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Originally Published MDDI February 2006

February 1, 2006

2 Min Read

CDRH Takes Reins on Controversial Approvals

Although FDA was in the crosshairs of critics in 2005 (see “Criticism, Reform on FDA Agenda,” below), that did not mean CDRH shied away from controversial decisions. “On many tough issues, CDRH deserves a lot of credit,” says Jonathan Kahan, a partner at Hogan & Hartson LLP (Washington, DC). “Despite the invective in some cases, [the center was] able to evaluate the issues using a scientific and regulatory approach.”

For example, CDRH approved Cyberonics Inc.'s (Houston) vagus nerve stimulator for treatment of depression, the first neurostimulation device allowed for that application. Despite the novelty of the treatment, the center was able to look past public criticism of the device and approve it based on the data. At the same time, CDRH took care to ensure it won't be used recklessly. It is limited to use in severely depressed patients who have not gotten “adequate response” from at least four other treatments.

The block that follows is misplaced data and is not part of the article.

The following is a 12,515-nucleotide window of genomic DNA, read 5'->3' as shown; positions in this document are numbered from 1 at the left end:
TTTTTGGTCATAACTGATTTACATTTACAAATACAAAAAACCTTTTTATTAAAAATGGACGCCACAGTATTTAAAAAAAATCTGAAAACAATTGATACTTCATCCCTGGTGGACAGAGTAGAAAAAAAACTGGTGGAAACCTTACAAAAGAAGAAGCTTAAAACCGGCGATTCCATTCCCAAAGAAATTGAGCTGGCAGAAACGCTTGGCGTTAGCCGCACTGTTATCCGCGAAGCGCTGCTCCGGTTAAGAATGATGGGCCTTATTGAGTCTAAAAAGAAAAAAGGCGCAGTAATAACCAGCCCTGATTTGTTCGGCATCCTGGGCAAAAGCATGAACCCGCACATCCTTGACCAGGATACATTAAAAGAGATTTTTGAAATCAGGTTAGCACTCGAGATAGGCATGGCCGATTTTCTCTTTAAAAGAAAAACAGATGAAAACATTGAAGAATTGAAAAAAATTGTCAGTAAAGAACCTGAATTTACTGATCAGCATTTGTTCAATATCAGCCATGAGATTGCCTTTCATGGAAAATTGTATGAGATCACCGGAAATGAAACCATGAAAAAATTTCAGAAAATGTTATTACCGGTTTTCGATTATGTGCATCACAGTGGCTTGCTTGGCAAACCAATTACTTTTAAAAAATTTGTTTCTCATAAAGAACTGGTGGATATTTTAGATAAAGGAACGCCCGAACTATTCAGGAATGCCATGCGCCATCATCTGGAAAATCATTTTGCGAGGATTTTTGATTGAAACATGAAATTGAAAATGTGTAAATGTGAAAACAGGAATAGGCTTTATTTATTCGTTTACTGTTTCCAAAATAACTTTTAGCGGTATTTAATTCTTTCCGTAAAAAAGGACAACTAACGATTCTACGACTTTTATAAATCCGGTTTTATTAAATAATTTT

The agency also allowed the return of silicone gel breast implants to the U.S. market, authorizing a product made by Inamed Corp. (Santa Barbara, CA). Silicone implants had been removed from the U.S. market in 1992, and a number of consumer groups lobbied hard for the exclusion to continue. But CDRH found scientific justification in allowing Inamed's product on the market, and the center issued the company an approvable letter in September 2005 with a list of conditions that must be met in order for silicone implants to return to the marketplace.

These decisions came despite enormous pressure to make decisions quickly, in order to meet the Medical Device User Fee and Modernization Act of 2002 (MDUFMA) performance goals.

MDUFMA goals have “taken a toll on reviewers,” Donna-Bea Tillman, director of the Office of Device Evaluation, told a crowd at the MassMEDIC FDA Update in December. We are overextended.” Focusing on the MDUFMA goals has prevented reviewers from participating in professional development, training, and guidance development, she said.

Although some in industry believe that the time pressure has caused CDRH to issue more not-approvable and not-substantially-equivalent letters rather than undertaking lengthy reviews, others give the center credit for tackling the toughest issues thoroughly.—ES

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